How Investors Value Royalties

Selling music royalties is nothing new. Selling them to private investors, however, is.

Traditional labels and publishers have historically offered unfavorable deals. You may know someone who has entered into those deals, but we talk about several here. Private investors interested in long-term investments in some cases are willing to pay more than music companies. While Royalty Exchange makes it easy to sell royalties to private investors, it’s important to know how they evaluate music royalties before you get started.

Here’s how to make sure you’re making them an offer they can’t refuse.

PRIVATE INVESTORS VS. PUBLISHERS & LABELS

First, you have to understand why an investor would want to buy music royalties. Unlike music publishers or labels, most investors aren’t interested in building a library of music rights.

Investors are not looking to control your catalog or tell you what to do with it. They’re the perfect silent partner---they give you a lot of money upfront and leave you alone to build your career and create your art. 

WHAT INVESTORS WANT

When investors buy royalties, they’re not typically betting that the royalties will increase in value, as if they were stocks. What they look for are consistent earnings paid on a regular basis. And they're willing to trade a lot of money upfront for longer term income payments.

In fact, that leads us to the second reason. Royalties are “uncorrelated” with the stock market. Uncorrelated means that the next stock market crash won't cause royalties to crash.

Smart investors understand that diversifying is a key to reducing risk and protecting their assets. Having all your eggs in one basket is risky and they know it.

Right now, most investors have all their money in the stock market. The market is currently at all-time highs, so they are looking for alternatives to diversify. That has led many to take an interest in royalties with a small part of their assets.

It's a win-win because rightsholders have the opposite situation of investors. With most of their assets in royalties, the next stock market crash may not hurt artists, but the next big music industry disruption could cause a lot of pain.

Artists can reduce their risk and increase their potential long-term gain by selling a portion of their royalties to invest in their career or buy other assets like a home... or even stocks. 

VALUING ROYALTIES: RISK vs REWARD

When considering how much to pay for a royalty stream, investors will first want to see how much the royalty has earned in the past. They want to see as much earnings history as possible.

Next, they use a something called Price Earnings Ratio, often called a “P/E” or “multiple,” to compare this investment with others that are available to them.

It works like this:

If a song generated $10,000 in the last year and those royalties are listed for auction on Royalty Exchange with a starting price of $30,000, the Price to Earnings Ratio (or multiple) would be 3.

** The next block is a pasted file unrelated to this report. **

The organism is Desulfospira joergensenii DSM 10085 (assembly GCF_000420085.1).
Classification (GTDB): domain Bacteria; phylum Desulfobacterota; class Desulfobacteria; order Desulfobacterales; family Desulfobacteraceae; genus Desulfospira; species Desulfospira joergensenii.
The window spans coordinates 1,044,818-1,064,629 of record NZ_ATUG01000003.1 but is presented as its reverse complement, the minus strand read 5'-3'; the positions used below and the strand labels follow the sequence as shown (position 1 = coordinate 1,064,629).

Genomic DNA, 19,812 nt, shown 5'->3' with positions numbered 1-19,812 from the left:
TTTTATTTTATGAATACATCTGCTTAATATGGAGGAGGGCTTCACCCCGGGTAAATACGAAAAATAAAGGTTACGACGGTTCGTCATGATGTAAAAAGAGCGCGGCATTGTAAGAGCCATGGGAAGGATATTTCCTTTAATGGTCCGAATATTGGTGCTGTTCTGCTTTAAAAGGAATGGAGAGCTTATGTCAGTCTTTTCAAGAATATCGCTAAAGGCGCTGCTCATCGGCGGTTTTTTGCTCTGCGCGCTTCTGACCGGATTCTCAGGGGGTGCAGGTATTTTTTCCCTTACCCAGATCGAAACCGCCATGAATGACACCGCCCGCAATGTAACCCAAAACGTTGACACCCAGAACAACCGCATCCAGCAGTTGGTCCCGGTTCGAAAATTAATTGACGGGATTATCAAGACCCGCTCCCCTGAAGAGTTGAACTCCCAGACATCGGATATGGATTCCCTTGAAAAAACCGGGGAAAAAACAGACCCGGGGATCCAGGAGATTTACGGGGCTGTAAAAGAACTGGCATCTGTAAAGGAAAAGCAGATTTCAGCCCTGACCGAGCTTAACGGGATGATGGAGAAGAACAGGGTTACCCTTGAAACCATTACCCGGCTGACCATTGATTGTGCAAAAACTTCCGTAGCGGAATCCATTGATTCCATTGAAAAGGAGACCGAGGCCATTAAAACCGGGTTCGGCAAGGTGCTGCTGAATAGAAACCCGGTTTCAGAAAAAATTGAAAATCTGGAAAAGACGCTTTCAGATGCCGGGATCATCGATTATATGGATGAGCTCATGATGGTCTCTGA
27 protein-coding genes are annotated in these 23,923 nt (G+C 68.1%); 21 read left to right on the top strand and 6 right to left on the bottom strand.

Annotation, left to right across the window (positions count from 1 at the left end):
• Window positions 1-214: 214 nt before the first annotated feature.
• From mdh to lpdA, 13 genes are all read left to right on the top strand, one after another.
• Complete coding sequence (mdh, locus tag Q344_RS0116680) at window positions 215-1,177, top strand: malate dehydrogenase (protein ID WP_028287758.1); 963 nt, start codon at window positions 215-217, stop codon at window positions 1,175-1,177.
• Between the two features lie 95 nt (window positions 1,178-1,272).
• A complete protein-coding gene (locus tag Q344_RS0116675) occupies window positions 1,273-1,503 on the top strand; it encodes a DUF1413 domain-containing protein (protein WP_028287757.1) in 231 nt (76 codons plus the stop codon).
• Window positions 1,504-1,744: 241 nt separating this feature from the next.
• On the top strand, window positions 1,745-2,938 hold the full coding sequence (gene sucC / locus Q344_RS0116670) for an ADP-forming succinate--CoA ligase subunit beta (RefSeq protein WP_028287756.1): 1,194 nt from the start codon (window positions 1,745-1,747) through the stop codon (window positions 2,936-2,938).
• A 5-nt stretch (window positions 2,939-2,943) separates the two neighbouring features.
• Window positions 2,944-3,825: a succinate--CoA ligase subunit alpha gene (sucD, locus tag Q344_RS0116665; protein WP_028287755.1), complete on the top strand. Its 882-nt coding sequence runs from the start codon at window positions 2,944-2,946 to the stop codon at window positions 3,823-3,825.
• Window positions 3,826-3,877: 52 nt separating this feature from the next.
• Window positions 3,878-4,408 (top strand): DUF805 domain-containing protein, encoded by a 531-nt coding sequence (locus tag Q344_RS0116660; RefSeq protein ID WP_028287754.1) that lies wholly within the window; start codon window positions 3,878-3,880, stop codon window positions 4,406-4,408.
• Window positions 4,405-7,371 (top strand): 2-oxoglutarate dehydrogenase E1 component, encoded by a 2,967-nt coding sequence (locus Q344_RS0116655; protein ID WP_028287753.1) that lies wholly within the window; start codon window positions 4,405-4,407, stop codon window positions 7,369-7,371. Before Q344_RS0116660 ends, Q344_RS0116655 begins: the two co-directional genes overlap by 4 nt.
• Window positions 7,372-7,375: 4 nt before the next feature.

The starting price of the royalty is last year's income ($10,000) multiplied by 3.

A lower multiple makes more investors interested.

With our auction platform, low starting multiples don't mean lower final sale prices.

When the starting multiple is low, more investors participate in the auction, where they compete to buy the royalty stream.

In nearly every case, auctions with lower starting multiples end up with a larger closing price and thus, a larger payment to the artist.

RISK

A 'multiple' or the P/E of a royalty helps the investor compare this investment with others. Investors must factor in risk.

The size of the multiple the buyer is willing to pay is determined by risk. Since there’s no guarantee that royalties will continue to earn the same amount in the future as they have in the past, the buyer has to evaluate how much risk he/she is willing to take.

Royalty investors look at a number of different factors to determine this risk. Among them are:

  • History: The longer the history of earnings that a royalty can show, the more confidence investors have that those earnings will continue, even if they are on a slight decline.
  • Consistency: Music that delivers the same level of returns over time is a safer bet than music that sees wild spikes.
  • Variety: Betting on a single track is often (but certainly not always) riskier than betting on a catalog of tracks.
  • Royalty Type: Music that has a current publisher or label pushing the catalog or with a rising artist is often more valuable to investors.
  • Location: Music with a history of breaking into other markets worldwide has longer lasting potential than music that never gains traction outside a single country.

Some examples from Royalty Exchange Auctions:

  • A production music catalog earning most of its royalty income from one placement in a single infomercial was showing consistent earnings, but its lack of diversification made it a risky bet and sold for a 2.5x multiple.
  • Meanwhile, a large publishing catalog of songs with more than 10 years of consistent earnings and from multiple artists like the Eurythmics and the BeeGees sold for an 11x multiple.

Music As An Asset

Now that you know how investors evaluate your royalties before buying, it’s time to start thinking like an investor before you put your royalty up for auction. That means viewing your royalties as an asset, and not a song.

It’s like selling the house you grew up in. To you, that home is a collection of memories. But to a buyer, it’s four walls and a collection of pipes.


SHOULD YOU SELL?

Selling is a personal decision, but we're happy to help you understand what your options are.

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